And yes, we're as guilty as anybody for jumping on the bandwagon. We just can't stop covering this stuff. For example, here are some news items from just the last couple of weeks:
- How Big Is FTTP for AFC?
- Broadband Growth Is Brisk
- Alloptic Gets Asia-Pac-Happy
- IDC Sees Modest FTTP Growth
- RBOCs See Three Ways to FTTP
- Europe's VOIP Scene Is Hot
- FCC's Powell: Let VOIP Be
- NEA Eyeing More VOIP Deals
- Alcatel Tests VOIP Waters in Russia
- VOIP Gear Hits a Speedbump
Let the latest hype cycle play itself out – it still has some time. But let there be no doubt about it: The companies (and, more likely, the investors) in these markets will eventually figure out that they're in another cutthroat game, where it'll be tough to make a dime.
FTTP? Sure, why not. Wire me up, baby. Nothing's as smooth as glass. The only problem is that FTTP isn't really high-tech at all, because it's all about shovels, backhoes, and union labor. Nearly 50 percent of the cost of FTTP comes in the form of trenching and connection of the fiber itself, rather than all the technology gear. It's really blue-collar stuff.
In our latest Light Reading Insider, Light Reading's paid subscription research service, Senior Editor Mary Jander did some top-notch work uncovering such relevant details. In addition to the fact that half the average FTTP installation can be attributed to trenching and splicing, the current Insider, "FTTP Reality Check," also points out that the RBOC track record for quickly rolling out new technology is hopeless. Let's face it, when the Bells move on something, it's typically with the blinding speed of a pack of Florida Manatees.
A recent poll conducted by Light Reading bore out this perception (see Poll Finds RBOCs Tepid on FTTP). A plurality of respondents (38 percent) said that the chance of RBOCs deploying widespread FTTP next year is "unlikely."
VOIP is likewise promising, but it's also being hopelessly overdone – especially in the stock market, where tiny, unprofitable VOIP service providers are enjoying lavish valuations (sound familiar?). Watch out, because VOIP may best be known for its destructive effect on capital, rather than its constructive effect on services. After all, VOIP is to the telecom industry what Napster was to the music industry – it's going to be FREE!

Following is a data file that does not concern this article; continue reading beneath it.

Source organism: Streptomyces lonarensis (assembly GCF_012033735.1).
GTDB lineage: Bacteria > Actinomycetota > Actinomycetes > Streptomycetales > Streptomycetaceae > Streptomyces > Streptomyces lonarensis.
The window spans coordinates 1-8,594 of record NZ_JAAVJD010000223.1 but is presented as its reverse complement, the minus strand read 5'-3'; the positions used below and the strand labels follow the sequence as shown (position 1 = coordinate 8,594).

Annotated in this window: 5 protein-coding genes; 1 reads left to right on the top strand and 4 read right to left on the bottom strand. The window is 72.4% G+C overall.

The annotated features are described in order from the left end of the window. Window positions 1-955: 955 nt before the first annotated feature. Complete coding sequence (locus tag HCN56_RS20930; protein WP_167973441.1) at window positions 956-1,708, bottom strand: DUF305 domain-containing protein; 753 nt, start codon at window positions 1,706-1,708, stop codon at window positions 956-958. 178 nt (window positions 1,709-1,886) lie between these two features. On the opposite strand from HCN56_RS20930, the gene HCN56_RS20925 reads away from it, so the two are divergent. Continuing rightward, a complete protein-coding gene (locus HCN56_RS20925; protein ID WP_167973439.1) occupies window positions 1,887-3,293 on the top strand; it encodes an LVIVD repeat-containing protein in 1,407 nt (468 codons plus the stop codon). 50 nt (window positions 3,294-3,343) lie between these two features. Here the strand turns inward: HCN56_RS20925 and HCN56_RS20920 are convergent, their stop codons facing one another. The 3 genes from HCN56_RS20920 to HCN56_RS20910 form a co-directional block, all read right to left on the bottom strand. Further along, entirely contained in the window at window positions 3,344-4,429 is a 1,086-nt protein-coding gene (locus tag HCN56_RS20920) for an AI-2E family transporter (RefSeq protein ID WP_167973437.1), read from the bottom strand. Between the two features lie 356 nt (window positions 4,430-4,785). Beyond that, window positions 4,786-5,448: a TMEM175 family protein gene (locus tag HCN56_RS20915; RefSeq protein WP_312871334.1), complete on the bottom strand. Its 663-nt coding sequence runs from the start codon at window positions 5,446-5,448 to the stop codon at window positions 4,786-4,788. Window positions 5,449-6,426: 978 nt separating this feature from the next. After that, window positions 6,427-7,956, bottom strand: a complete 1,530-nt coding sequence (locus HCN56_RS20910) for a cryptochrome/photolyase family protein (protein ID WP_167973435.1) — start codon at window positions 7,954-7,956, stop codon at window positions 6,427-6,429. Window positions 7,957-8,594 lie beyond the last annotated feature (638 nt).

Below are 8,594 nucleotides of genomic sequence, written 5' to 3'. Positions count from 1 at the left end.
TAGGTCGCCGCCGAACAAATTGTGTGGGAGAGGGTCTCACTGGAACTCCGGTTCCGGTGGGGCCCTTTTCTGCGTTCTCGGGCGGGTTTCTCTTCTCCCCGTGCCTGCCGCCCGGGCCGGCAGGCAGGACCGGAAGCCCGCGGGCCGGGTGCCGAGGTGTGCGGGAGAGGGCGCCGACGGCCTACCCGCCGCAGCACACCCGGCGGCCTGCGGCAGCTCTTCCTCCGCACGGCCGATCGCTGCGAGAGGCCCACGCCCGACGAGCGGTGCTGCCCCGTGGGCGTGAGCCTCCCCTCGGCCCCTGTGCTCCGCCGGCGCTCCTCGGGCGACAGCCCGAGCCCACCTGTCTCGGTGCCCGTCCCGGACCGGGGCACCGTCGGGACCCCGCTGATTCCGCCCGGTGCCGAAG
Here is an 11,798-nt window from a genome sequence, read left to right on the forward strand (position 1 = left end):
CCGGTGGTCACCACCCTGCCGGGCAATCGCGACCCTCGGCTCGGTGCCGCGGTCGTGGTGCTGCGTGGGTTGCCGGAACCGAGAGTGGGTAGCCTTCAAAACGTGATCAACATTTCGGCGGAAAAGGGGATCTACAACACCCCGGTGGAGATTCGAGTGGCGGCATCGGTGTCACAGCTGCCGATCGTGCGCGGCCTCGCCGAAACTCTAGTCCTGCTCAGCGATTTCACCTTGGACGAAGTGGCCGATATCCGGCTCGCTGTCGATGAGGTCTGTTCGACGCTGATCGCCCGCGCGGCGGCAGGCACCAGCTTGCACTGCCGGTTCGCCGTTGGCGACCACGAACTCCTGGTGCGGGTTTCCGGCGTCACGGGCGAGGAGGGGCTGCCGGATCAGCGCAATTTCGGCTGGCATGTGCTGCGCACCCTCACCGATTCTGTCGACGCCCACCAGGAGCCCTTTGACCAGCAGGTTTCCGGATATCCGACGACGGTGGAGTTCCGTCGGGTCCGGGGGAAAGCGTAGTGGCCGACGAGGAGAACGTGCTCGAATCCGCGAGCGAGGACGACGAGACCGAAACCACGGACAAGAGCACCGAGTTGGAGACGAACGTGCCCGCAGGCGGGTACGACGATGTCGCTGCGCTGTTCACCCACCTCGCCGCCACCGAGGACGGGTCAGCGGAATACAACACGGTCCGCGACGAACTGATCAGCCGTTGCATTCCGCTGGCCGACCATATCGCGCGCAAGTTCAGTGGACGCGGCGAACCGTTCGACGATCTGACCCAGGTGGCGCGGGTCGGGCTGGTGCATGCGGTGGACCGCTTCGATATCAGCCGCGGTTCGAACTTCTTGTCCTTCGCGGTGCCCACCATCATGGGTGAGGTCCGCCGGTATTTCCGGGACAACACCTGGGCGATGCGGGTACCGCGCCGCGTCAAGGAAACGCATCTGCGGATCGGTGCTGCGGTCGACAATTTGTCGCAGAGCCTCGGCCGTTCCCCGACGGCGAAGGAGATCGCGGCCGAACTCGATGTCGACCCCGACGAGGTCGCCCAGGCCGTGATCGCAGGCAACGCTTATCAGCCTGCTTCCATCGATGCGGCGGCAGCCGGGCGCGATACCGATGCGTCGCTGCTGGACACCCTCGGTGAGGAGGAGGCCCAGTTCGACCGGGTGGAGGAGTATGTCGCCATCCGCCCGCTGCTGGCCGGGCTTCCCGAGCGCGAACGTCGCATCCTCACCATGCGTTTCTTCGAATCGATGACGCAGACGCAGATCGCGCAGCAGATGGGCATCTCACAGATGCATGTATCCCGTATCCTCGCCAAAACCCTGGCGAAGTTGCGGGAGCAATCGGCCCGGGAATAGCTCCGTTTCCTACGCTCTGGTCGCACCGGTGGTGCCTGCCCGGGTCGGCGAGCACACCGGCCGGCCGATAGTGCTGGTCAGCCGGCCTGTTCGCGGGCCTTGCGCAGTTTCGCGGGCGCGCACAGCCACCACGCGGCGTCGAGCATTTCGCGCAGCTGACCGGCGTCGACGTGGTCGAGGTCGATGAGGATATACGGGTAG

I'd liken the VOIP market to the early days of email. It's a neat application, but one whose value is constantly dropping, as everybody expects it to be free. On the whole, no doubt, its use will explode. The folks selling next-generation VOIP gear and software may do well. But how do service providers expect to make money from it?
I think it's more likely that VOIP will succeed on the back of other software installations – be it instant messaging, or something like Skype. These communications applications will use VOIP to help generate a captive audience that can be sold something else (advertising or e-commerce, perhaps?). Call it the Yahoo approach. As a feature that's added to existing Internet communications applications, it's a must-have. As a standalone service, VOIP goes nowhere in the business plan.
[Editorial disclosure: That hasn't stopped us from hyping Skype as the new service archetype – check out Skype Me? Skype You!, Skype Spooks Operators, Skype Ain't Hype, Says Poll, and founder Niklas Zennstrom's profile in our Top Ten Movers and Shakers in Telecom feature. Yowza!] Yes, FTTP and VOIP are crucial next-generation moves for the telecom industry. Huge fast pipes are certainly good for something – getting more stuff into the hands of you and me, the users – but making money on them is going to take some savvy thinking. And plenty more time.
— R. Scott Raynovich, US Editor, Light Reading
For more on this topic, see the latest Light Reading Insider report: FTTP Reality Check. Annual single-user subscriptions to Light Reading Insider – which include access to the current report, the complete archives, and each of the monthly reports issued over the next 12 months – are available for $1,250.
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